Condensation on water supply lines

I am wondering if anyone has seen this and can tell me what could be the cause of it. I recently inspected an older home, approximately 110 years old. In the basement - which has many issues - I came across a lot of condensation on one of the water lines running across the ceiling. Most of the water lines are copper but this material is different, it looks like black iron pipe but could be something different. It has condensation formed along the entire length of it. Any ideas why?





Looks like it might be galvanized steel. And the condensation is usually warm moist air condensing on a cold surface - wet basement? Those masonry walls typically allow plenty of moisture into the basement.

look up condensation, dew point temperature etc.

Condensation commonly occurs when a vapor is cooled to its dew point, but the dew point can also be reached through compression. The condensed vapor is called a condensate, the laboratory or the industrial equipment used for condensation is called a condenser.
The science of studying the thermodynamic properties of moist air and the interrelationships between these in order to analyze, and predict properties by changing in the conditions of moist air is called psychrometry. The interrelationship can be graphically represented, and prediction carried out graphically by the psychrometric chart. Most people think the water is condensation, but condensation is only the process of change.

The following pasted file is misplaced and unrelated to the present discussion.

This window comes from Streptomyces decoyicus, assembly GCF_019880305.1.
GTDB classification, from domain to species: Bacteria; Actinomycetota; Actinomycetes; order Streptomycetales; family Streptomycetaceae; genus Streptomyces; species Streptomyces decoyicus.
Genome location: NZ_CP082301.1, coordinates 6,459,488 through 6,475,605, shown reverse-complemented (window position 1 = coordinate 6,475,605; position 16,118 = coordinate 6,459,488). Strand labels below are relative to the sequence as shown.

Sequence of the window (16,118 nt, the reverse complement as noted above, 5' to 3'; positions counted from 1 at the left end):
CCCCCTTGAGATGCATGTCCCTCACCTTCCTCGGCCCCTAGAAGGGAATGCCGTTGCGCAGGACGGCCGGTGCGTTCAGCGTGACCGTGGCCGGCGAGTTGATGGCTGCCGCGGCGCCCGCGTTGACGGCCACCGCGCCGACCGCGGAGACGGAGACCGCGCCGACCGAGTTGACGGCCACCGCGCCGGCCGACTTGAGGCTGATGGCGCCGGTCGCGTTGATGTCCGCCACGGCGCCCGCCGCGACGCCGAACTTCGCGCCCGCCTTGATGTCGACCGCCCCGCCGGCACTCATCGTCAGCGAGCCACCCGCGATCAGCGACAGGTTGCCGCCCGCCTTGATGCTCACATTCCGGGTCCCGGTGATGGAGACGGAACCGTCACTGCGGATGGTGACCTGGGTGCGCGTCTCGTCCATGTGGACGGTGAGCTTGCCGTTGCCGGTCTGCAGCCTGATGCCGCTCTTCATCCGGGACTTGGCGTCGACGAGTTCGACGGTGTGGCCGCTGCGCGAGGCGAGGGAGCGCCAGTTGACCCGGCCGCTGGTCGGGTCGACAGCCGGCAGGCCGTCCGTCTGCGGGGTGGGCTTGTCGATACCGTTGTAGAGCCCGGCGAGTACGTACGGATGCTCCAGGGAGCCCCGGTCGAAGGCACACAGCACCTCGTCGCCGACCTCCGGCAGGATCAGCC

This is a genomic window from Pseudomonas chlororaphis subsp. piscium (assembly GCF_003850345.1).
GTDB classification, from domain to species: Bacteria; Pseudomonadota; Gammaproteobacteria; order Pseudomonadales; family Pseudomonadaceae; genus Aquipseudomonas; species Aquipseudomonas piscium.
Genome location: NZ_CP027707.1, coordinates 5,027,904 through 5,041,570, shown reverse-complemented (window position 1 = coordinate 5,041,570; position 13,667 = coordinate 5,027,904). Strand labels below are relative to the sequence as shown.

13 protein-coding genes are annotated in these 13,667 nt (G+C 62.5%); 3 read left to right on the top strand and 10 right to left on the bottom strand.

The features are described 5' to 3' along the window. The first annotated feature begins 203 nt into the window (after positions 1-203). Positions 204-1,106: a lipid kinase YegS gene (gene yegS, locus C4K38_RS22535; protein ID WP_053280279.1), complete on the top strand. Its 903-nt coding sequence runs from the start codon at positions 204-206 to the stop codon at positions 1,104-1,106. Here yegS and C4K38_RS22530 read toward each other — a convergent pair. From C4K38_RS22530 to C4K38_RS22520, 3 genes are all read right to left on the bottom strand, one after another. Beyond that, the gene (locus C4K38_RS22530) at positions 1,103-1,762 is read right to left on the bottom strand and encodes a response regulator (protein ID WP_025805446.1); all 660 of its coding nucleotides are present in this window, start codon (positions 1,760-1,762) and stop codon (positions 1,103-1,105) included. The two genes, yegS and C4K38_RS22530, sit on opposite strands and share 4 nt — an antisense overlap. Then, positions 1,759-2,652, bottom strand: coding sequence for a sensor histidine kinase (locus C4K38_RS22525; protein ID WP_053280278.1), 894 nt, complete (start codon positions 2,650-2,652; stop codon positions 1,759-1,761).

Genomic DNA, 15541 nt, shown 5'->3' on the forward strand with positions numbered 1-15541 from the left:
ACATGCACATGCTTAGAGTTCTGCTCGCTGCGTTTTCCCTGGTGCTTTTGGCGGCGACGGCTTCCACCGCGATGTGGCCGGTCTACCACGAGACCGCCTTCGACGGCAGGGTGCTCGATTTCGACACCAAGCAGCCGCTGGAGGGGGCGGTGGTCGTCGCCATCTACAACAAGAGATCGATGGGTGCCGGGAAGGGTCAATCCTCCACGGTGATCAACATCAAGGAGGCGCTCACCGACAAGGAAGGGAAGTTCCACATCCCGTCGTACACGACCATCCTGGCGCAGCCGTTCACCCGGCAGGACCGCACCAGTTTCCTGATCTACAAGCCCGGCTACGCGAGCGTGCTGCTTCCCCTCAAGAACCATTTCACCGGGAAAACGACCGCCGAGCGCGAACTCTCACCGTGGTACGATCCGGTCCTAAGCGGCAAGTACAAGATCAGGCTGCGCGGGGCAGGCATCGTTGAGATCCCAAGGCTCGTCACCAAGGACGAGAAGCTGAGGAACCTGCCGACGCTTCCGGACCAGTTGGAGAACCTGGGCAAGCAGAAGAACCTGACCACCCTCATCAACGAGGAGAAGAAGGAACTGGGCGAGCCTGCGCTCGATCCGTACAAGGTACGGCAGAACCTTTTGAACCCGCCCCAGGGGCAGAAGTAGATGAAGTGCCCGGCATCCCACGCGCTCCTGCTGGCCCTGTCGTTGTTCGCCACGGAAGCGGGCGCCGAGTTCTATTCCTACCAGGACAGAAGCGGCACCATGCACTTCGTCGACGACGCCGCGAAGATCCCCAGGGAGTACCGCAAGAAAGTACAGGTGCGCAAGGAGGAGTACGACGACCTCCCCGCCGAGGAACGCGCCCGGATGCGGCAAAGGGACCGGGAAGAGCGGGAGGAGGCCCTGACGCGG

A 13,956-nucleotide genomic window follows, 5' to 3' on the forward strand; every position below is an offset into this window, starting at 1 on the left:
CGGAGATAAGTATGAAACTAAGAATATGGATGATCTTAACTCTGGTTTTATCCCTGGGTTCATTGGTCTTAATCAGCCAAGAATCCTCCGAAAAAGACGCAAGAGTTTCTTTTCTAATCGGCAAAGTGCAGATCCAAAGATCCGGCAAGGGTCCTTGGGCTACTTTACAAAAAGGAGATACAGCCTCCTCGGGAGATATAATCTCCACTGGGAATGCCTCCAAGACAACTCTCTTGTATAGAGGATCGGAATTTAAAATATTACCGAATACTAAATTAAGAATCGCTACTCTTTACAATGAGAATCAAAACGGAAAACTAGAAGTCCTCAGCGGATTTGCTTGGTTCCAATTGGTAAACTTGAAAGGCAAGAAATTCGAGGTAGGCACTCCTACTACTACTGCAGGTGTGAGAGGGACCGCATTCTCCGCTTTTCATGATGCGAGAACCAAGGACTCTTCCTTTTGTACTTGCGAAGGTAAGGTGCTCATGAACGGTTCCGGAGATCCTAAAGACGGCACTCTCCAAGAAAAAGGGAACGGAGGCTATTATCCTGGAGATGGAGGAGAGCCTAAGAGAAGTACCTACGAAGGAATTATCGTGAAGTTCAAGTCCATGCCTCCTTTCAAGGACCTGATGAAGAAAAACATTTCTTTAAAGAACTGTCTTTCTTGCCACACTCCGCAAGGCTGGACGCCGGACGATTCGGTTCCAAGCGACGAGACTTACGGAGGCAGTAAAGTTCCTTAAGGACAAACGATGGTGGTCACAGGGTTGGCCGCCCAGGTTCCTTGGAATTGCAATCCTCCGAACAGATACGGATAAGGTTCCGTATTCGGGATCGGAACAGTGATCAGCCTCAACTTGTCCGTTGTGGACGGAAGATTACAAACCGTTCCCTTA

Water vapor that naturally condenses on cold surfaces into liquid water is called dew. Water vapor will normally only condense onto another surface when the temperature of that surface is cooler than the temperature of water vapor.

The dew point is the temperature to which a given parcel of air must be cooled, at constant barometric pressure, for water vapor to condense into water. The condensed water is called dew. The dew point is a saturation point.
The dew point is associated with relative humidity. A high relative humidity indicates that the dew point is closer to the current air temperature. Relative humidity of 100% indicates the dew point is equal to the current temperature and the air is maximally saturated with water. When the dew point remains constant and temperature increases, relative humidity will decrease.[1]
At a given barometric pressure, independent of temperature, the dew point indicates the mole fraction of water vapor in the air, and therefore determines the specific humidity of the air. The dew point is an important statistic for general aviation pilots, as it is used to calculate the likelihood of carburetor icing and fog, and estimate the height of the cloud base.

what is the temperature of the incoming water?

What is the relative humidity in the space?

How to repair it; learn how to use a psychrometric chart.

Thanks, I realized it was condensation formed by temperature difference. I guess what I was looking for was why on this pipe and not on the copper lines attached to it as well?

I can see water drops on the copper side too.
Just write up lack of Dielectric fitting.